2000 Gaja "Sori Tildin" Langhe Rosso

SKU #1015413 96 points Wine Spectator

 Amazing aromas of plums, strawberries, and minerals follow through to a full-bodied palate, with ultraripe tannins and a long, mineral and blackberry aftertaste. Gorgeous. So fresh and structured. Best after 2010.  (7/2004)

95 points Robert Parker's Wine Advocate

 The 2000 Sori Tildin is like cashmere on the palate. Sweet red berries, flowers, mint and spices flow effortlessly from this beautifully detailed, nuanced wine. The Sori Tildin shows attractive freshness and gorgeous balance from start to finish. It is easily one of the finer wines of the vintage. Anticipated maturity: 2015-2030. (AG)  (6/2011)

93 points Stephen Tanzer's International Wine Cellar

 Fresh, deep red. Superripe aromas of raspberry, currant, plum and nutty oak; showing more primary fruit today than the Costa Russi. Then sweeter and fruitier in the mouth, with a perfumed quality and lovely balancing acids. Dense and rich. The tannins are quite smooth, and the finish shows excellent building persistence and grip.  (12/2004)

K&L Notes

"Angelo Gaja’s 2000s are a bit of a mystery," writes Wine Advocate's Antonio Galloni. "The wines were absolutely beautiful upon release and equally impressive when I tasted them a few years later for the 7th edition of Parker’s Wine Buyers Guide. The 2000s were far less convincing when I tasted them in November 2010. All of the wines were initially very reticent and closed. After an hour or two in the glass they opened for about 30 minutes before closing back down again. Gaja thinks the wines are passing through a stage of inaccessibility. If anyone deserves the benefit of the doubt it is Gaja. I can’t remember the last older wine from this cellar that was a disappointment or that hadn’t aged well, and I have been privileged to taste the vast majority of wines that have been made here under Angelo Gaja’s tenure. Time will ultimately tell where these wines are headed, but this was not an especially flattering showing for Gaja's 2000s. That said, most producers would be thrilled to have wines like these in their cellars. In some ways, Gaja is a victim of his own success. He sets such a high bar with his finest vintages; it is only natural to expect greatness all the time. The 2000s fall a bit short of that mark but are quite strong in the context of the year." (06/2011)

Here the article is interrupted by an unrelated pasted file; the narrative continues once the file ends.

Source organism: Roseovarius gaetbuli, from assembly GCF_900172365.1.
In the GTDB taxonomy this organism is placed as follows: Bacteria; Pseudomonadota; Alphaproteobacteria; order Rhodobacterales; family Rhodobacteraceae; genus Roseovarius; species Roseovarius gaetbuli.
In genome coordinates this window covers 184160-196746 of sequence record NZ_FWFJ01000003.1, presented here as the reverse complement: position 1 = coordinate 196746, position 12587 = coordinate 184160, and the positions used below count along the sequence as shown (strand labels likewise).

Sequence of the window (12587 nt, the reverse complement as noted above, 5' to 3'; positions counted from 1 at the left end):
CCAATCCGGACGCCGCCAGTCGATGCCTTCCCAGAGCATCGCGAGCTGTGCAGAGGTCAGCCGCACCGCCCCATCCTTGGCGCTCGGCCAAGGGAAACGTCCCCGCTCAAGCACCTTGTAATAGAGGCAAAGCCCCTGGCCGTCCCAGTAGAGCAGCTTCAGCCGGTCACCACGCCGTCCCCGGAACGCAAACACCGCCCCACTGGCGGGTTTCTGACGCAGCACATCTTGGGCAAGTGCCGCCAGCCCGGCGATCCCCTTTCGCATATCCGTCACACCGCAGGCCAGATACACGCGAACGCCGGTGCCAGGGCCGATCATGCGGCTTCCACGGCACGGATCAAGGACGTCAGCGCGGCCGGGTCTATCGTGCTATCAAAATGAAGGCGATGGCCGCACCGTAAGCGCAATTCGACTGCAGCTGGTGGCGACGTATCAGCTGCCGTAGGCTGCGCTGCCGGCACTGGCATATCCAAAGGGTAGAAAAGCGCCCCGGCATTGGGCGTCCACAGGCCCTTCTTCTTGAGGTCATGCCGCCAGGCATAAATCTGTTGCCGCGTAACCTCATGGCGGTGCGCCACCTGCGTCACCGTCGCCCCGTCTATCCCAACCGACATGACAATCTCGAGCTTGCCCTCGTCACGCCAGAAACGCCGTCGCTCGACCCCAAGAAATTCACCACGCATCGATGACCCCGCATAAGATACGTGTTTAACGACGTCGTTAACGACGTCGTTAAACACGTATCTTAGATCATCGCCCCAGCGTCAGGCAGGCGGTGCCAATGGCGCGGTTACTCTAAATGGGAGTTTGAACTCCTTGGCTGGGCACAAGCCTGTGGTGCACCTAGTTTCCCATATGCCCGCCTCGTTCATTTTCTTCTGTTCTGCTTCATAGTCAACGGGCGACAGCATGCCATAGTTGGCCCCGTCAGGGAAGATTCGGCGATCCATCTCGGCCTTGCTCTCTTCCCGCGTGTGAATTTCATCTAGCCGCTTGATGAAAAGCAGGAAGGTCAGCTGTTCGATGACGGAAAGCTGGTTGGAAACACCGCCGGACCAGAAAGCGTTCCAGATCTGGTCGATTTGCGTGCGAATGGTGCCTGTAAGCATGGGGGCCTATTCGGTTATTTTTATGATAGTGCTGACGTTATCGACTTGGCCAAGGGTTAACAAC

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Varietal:

Nebbiolo

- Tar and roses are the two descriptors most associated with this red grape grown, almost solely, in Italy's Piedmont, where it has achieved fame under the guises of the incredibly and age-worthy wines of Barolo and Barbaresco. Characterized by chewy tannins, high acidity, high-tone cherry and raspberry fruit and truffle aromas and flavors, Nebbiolo has rightfully earned its reputation. Sadly the late-ripening varietal is quite delicate and is prone to disease as well as damage by hail that frequently pelts the region. Outside of Barolo and Barbaresco, Nebbiolo is grown in the DOCs of Gattinara, Spanna and Ghemme. The Nebbiolos of the Nebbiolo d'Alba DOC in the southeastern part of Piedmont are generally lighter and more immediately approachable versions of the grape, aged for less time than Barolo and Barbaresco, which also makes them less expensive. Langhe Nebbiolos are generally made from declassified fruit from the aforementioned regions of Barolo, Barbaresco and Nebbiolo d'Alba.
Country:

Italy

- Once named Enotria for its abundant vineyards, Italy (thanks to the ancient Greeks and Romans) has had an enormous impact on the wine world. From the shores of Italy, the Romans brought grapes and their winemaking techniques to North Africa, Spain and Portugal, Germany, France, the Danube Valley, the Middle East and even England. Modern Italy, which didn't actually exist as a country until the 1870s, once produced mainly simple, everyday wine. It wasn't until the 1970s that Italy began the change toward quality. The 1980s showed incredible efforts and a lot of experimentation. The 1990s marked the real jump in consistent quality, including excellence in many Region that had been indistinct for ages. The entire Italian peninsula is seeing a winemaking revolution and is now one of the most exciting wine Region in the world. For our entire Italian wine selection, click here. Click for a list of bestselling items from all of Italy.
Sub-Region:

Piedmont

- Piedmont is in the Northwestern region of Italy, bordering France and Switzerland. Piedmont is predominantly a plain where the water flows from the Swiss and French Alps to form the headwaters of the Po river. The major wine producing areas are in the southern portion of the region in the hills known as the "Langhe". Here the people speak a dialect that is 1/3 French and 2/3 Italian that portrays their historical roots. Their cuisine is one of the most creative and interesting in Italy. Nebbiolo is the King grape here, producing Barolo and Barbaresco. In addition, the Barbera and Dolcetto are the workhorse grapes that produce the largest quantity of wine. Piedmont is predominantly a red wine producing area. There are a few whites made in Piedmont, and the Moscato grape produces a large volume of sweet, semi-sweet and sparkling wines as well.